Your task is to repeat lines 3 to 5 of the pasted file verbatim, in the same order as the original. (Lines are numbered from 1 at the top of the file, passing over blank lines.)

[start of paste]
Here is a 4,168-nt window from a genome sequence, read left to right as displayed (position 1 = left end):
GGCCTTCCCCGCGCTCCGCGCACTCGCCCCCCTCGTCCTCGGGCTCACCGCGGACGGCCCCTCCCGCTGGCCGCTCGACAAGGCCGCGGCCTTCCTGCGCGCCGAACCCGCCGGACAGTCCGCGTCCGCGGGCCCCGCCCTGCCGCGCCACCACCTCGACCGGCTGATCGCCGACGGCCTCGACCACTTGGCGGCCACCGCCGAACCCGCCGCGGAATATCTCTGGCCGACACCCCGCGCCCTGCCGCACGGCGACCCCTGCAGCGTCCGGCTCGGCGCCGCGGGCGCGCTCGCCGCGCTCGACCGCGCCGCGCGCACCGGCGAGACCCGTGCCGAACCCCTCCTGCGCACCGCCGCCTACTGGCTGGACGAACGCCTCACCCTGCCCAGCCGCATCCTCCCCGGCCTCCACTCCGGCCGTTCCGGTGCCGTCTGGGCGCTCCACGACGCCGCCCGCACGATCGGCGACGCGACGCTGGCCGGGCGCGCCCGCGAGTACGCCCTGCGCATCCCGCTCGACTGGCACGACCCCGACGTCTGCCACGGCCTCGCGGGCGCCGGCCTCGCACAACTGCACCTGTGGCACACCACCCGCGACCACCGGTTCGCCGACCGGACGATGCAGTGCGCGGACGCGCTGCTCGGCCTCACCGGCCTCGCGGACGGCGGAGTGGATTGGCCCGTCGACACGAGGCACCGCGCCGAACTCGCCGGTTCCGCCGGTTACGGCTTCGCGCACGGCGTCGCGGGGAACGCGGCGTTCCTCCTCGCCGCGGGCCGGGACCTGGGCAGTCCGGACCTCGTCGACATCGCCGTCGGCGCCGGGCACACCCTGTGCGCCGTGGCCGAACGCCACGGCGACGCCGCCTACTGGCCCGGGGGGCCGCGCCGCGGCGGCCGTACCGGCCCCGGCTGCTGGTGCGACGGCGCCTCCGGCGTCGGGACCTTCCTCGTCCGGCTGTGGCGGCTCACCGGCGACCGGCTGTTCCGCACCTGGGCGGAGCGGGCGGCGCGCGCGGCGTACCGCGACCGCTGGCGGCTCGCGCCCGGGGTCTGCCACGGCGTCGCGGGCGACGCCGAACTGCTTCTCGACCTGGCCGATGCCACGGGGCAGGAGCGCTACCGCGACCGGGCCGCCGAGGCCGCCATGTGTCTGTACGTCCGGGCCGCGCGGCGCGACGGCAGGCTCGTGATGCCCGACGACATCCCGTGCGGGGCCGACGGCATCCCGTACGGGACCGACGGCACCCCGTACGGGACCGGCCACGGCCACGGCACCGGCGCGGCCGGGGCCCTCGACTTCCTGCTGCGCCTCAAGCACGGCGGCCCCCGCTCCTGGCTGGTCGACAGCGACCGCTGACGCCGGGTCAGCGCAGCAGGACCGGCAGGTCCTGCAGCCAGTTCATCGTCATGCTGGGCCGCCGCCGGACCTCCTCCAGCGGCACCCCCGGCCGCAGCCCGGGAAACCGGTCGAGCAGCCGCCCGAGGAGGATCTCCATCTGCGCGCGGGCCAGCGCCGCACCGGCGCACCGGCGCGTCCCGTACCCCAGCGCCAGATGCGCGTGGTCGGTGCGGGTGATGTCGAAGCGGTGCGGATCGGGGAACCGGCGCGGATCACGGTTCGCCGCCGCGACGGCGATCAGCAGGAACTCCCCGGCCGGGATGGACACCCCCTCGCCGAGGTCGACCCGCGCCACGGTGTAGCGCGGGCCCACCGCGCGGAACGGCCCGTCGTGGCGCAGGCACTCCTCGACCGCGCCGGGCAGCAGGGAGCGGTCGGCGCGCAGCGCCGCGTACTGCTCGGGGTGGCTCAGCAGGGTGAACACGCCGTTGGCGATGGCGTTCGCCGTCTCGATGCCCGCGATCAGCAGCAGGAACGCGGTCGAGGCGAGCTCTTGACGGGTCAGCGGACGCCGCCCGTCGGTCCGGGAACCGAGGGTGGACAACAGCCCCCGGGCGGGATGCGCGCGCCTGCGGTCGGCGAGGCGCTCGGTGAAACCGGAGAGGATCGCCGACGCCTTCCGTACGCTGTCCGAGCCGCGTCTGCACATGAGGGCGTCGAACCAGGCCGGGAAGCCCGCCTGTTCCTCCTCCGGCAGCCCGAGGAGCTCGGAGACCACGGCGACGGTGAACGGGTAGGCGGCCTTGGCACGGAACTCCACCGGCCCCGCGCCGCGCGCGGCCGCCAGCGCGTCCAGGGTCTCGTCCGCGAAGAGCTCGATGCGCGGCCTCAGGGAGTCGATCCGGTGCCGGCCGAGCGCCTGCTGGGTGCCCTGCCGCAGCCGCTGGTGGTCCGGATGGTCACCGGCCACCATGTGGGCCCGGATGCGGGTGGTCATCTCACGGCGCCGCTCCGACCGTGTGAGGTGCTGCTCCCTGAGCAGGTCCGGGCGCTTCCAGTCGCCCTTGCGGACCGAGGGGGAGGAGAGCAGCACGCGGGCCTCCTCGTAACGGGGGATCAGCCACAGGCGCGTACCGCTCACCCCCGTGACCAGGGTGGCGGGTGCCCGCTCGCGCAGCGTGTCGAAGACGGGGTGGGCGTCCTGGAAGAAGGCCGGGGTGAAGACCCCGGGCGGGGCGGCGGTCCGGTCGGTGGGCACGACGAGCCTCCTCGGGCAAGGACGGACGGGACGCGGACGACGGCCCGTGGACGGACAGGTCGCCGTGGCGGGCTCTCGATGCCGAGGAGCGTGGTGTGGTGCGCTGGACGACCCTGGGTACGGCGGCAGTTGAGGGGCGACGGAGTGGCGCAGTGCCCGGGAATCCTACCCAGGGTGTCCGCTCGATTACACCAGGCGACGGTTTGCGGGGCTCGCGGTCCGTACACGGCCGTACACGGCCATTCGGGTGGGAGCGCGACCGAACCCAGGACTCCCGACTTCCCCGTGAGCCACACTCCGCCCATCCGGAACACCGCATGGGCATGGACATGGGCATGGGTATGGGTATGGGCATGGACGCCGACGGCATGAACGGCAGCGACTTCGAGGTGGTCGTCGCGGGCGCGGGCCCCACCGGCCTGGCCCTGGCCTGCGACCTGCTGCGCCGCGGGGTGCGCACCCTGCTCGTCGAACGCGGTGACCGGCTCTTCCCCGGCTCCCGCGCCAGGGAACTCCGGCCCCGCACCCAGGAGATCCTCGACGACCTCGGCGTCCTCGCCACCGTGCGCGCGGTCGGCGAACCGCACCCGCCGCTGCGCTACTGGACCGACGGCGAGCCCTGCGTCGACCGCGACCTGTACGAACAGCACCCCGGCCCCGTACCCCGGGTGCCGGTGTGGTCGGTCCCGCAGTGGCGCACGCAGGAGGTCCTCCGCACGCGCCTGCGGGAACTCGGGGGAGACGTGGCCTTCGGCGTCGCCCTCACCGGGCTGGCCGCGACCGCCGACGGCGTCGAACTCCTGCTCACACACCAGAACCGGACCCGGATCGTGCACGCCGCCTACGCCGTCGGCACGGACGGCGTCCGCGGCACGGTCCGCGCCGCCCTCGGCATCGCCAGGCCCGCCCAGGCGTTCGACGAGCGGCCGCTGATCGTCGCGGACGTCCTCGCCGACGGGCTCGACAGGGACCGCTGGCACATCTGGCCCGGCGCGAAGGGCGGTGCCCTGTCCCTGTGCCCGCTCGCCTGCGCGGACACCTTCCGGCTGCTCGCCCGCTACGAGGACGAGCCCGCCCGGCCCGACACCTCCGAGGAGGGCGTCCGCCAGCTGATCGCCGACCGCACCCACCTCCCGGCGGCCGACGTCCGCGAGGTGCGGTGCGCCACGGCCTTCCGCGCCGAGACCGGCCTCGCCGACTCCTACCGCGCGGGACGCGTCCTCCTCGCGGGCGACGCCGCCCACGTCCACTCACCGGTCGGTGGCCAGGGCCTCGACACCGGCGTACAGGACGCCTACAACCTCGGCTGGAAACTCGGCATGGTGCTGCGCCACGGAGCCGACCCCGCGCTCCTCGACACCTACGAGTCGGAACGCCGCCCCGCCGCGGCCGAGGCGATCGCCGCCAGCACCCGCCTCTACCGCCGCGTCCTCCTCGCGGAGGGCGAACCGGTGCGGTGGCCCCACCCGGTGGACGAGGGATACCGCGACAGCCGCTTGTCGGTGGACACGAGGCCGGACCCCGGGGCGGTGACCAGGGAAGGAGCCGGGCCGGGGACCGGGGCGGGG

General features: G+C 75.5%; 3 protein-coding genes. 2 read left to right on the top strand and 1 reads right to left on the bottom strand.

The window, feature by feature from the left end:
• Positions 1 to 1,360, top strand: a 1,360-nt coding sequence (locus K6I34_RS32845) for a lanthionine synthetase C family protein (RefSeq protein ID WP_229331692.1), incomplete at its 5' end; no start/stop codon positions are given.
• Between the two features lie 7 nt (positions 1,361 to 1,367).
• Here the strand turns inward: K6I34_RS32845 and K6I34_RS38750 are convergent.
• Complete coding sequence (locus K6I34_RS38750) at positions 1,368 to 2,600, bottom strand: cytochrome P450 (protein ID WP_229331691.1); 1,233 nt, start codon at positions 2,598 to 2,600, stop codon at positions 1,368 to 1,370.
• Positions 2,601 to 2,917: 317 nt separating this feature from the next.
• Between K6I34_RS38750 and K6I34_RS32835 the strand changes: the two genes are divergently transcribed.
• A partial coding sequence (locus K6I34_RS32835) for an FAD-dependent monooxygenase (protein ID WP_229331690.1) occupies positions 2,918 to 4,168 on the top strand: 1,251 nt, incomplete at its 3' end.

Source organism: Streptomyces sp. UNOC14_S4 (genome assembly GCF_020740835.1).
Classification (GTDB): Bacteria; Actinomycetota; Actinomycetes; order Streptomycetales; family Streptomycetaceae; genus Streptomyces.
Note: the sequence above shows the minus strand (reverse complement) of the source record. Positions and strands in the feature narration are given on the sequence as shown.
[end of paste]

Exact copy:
General features: G+C 75.5%; 3 protein-coding genes. 2 read left to right on the top strand and 1 reads right to left on the bottom strand.

The window, feature by feature from the left end:
• Positions 1 to 1,360, top strand: a 1,360-nt coding sequence (locus K6I34_RS32845) for a lanthionine synthetase C family protein (RefSeq protein ID WP_229331692.1), incomplete at its 5' end; no start/stop codon positions are given.